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There has been a generational shift in the world economy and financial markets because of COVID-19. Where we may live in a non-COVID environment soon, the markets, the economy and social environment may have been changed forever.

The structures that have been around for 30 or 40 years have been upended. During World War 2 (WW2), Government deficits were 55% of GDP in a command-control economy. Post World War 2, the Governments and Central banks stepped aside, removing price controls, and lowering taxes, letting the private sector expand and borrow, fueling the post-war boom. When the private sector borrows, the Government does not, allowing them to reduce the National debt.

In the 1960’s, interest rates in the US were at an average of a relatively low 3.5%. There was a bout of deficit spending around 1967 (Vietnam war) that pushed interest rates to 7.5% by the end of the decade. This ushered in a recession in the early 1970’s. The Government’s cure, of course, was massive deficit spending, rising from an annual $60 billion deficit in January 1970 to $200 billion two years later. The US was expected to back their money printing by Gold, but there was a run on converting dollars to gold, with nervous foreign governments requesting conversion. The US, of course, suspended conversion in August 1971. The Government continued to print money, with the deficit rising to $400b by 1975 and by 1980 interest rates rose to 20%.

With the big inflation of the 1970’s and 1980’s, the reaction was to move to Central bank independence. Free from political interference, the newly elected Fed chief, Paul Volcker, adopted a pragmatic anti-inflationary monetary strategy that led to the dramatic recovery in the US economy in the 1980’s.

The structure of Central Bank independence from Government, after 40 years, may now be gone.

As mentioned, there now has been a generational shift in the world economy and financial markets because of the coronavirus. Central banks no longer have the policy lever of lowering interest rates. Since COVID, the Central banks have been relegated to the funding of the financial deficits. And they have quite a job ahead of them.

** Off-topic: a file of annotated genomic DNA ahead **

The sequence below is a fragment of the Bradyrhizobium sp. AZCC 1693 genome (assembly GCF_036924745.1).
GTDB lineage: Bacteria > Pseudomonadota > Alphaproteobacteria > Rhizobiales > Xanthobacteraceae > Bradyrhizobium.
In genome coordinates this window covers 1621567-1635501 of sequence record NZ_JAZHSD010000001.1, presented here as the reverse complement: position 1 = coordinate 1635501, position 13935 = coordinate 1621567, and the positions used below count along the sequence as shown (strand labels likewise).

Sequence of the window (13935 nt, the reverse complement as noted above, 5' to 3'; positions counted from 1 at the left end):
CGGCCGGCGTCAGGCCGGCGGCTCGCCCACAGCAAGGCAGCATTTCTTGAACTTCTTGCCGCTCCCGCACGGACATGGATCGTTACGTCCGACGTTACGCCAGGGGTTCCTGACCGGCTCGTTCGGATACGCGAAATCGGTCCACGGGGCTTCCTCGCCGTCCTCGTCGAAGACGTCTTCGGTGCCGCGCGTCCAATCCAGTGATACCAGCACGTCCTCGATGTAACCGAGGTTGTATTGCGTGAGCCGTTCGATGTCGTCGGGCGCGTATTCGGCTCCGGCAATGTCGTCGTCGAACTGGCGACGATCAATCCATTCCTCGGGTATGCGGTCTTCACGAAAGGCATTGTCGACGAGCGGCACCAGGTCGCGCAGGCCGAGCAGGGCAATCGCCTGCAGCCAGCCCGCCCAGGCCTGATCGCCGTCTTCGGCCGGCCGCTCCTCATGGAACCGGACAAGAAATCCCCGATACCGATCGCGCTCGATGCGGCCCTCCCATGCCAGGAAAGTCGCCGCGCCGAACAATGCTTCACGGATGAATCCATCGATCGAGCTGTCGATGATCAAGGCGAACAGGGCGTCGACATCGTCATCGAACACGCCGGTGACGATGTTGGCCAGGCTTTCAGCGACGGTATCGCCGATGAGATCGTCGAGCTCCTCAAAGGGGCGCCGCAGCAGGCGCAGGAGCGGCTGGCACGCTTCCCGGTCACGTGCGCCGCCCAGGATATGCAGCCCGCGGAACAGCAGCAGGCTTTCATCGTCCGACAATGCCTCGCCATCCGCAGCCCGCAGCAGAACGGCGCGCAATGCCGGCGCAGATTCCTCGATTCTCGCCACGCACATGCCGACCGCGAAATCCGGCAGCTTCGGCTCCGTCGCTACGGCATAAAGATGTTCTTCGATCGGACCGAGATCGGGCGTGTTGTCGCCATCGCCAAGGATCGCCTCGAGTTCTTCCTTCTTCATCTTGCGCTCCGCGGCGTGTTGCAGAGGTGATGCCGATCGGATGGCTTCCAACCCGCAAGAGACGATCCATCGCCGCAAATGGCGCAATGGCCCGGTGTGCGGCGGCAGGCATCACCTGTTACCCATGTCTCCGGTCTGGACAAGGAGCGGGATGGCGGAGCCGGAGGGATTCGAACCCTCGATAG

What comes from the debasement of money, how does it affect each country and the effects on exchange rates? FX rates will play a much bigger role over the next few years. Where previously you moved interest rates in each country to amend exchange rates, the interest rate mechanism is now gone. With interest rates at zero, to accommodate massively increased deficits, the interest rate could remain zero for the next 20 to 30 years, not unlike Japan.

If interest rates do not move, where does the relative value express itself? You should expect increased volatility in FX rates. This is no different to a view expressed by Hugh Hendry, former CIO of Electra Asset Management, who recommends that you should go long FX volatility in the future.

There has been the emergence of Modern Monetary Theory (MMT) which tolerates unlimited money printing to fund deficits only if excess demand in the economy does not exceed supply. Excess demand will cause inflation.

How will the equity markets react? Equities are behaving as a nominal asset, like hard commodity assets, where there is no alternative for the money flow to go. Eventually, it may end up like Japan after the 1990s, where the Government could not create growth in a zero-rate environment and the equity assets did quite poorly? The Nikkei index was 26,000 in 1990, which fell to 10,400 twenty-two years later, before rising to the current level of 20,700 today. That could be a likely scenario.